, Technology, WordPress

Contact Forms, Bots, and Shameless Spam

Anti-spam is a huge topic with email. People have been trying to keep their inbox clean for years with everything from the annoying spamarrest tools to simple junk-mail filters with their uncanny ability for false-positives.  In fact, email spam became such a nuisance that the government even stepped in (imagine that) and wrote laws about it. But there’s one form of spam that’s still up to the vigilante’s to catch… and I’m hoping you’ll help me.

It started as just an annoyance, but it grew to all-out business interruption. Every form submission automatically triggers a lead in my CRM. Which meant that for the past year or so, I’ve had a heck-of-a-lot of leads to sell to SEO companies who can get me on page 1 of Google. So, I set out to create a home brew form-handler that would begin to identify and eliminate these nasty spammers WITHOUT risk of false-positive. Because, after all, while I hate spam, I hate a lost opportunity even more.

To start out, I boiled the types of spam that I could feasibly eliminate down to two categories:

  1. The real human who submits erroneous data just to get to that cookie behind the form… the free trial, the free white paper, the drip marketing content, etc.
  2. The bots that crawl the web submitting affiliate links and erroneous data to any form they can find.

Also, as part of this little collaborative project (which you may join by means of comment here) let me add the following parameter: NO CAPTCHA.  I can’t read the dang things myself half the time and there is reason to fear that CAPTCHA itself reduces lead conversion by means of difficulty alone.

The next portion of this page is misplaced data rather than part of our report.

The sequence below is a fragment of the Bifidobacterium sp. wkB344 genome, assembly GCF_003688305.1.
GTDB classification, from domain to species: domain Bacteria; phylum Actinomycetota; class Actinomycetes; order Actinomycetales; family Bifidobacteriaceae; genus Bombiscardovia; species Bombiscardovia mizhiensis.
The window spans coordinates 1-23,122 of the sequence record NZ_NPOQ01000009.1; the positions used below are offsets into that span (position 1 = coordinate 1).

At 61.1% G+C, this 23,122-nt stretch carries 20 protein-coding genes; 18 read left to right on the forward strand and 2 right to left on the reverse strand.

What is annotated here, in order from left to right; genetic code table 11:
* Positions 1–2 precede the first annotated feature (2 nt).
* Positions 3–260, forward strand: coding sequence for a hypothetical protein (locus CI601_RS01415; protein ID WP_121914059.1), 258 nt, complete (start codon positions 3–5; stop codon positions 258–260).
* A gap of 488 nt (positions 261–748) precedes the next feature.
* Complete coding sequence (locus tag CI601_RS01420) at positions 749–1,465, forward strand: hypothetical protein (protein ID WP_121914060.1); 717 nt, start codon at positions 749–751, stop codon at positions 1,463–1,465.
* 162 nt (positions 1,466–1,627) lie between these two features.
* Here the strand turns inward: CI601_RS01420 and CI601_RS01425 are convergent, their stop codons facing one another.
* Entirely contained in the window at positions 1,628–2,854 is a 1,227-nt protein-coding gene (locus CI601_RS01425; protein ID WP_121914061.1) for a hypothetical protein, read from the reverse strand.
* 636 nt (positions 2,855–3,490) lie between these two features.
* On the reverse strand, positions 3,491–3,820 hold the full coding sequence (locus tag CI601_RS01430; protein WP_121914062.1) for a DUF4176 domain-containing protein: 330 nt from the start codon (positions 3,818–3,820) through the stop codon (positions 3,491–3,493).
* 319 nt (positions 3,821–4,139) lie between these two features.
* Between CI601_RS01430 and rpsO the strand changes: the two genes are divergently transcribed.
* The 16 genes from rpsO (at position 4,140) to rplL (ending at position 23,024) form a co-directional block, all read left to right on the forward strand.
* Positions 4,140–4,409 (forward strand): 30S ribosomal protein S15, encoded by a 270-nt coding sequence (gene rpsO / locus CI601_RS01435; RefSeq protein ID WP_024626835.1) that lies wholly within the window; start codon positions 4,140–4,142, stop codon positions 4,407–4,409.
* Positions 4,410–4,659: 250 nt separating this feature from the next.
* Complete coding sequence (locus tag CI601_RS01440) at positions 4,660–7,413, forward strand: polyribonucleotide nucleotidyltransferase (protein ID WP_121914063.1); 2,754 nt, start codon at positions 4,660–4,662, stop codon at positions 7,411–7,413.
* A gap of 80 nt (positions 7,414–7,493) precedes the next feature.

So, the trick is to create a series of logical tests against which one can run the form submitted data that will positively identify spam a significant percentage of the time while almost never blocking legitimate leads.

Here’s where I’m at:

  1. Insert an input into the form, type=text, but style=”display: none;”.  Bots will naturally inject a value into any text input field in an effort to bypass required field checkers.  However, if this particular field were to be submitted with data in it, we can know with certainty that a human did not do it.
  2. Check for “asdf.”  Simple, I know, but a report of historic spam showed that this was a rather popular form of false submissions.  If the string asdf appears in any field, it’s spam.
  3. Check for repeating characters.  I tried and tried, but I could not think of a legitimate reason that any character should repeat more than 3 times in a name, company name, or address field.  If you can convince me otherwise, great.  As for now, “XXXX Consulting Company” will not become a lead for me.
  4. Check for identical strings.  Other than Tim Allen’s neighbor, Wilson Wilson, nobody I know has the same string value in all fields of a contact form.  If too many fields are identical, it’s spam.
  5. Finally, and this is key: check for URL’s where they don’t belong.  One of the most classic cases of spam is to place a URL in a field where it doesn’t belong.  Outside of the text-area “message” box, a URL should not be used for one’s name, phone number, company name, or otherwise.  If they try it, it’s spam.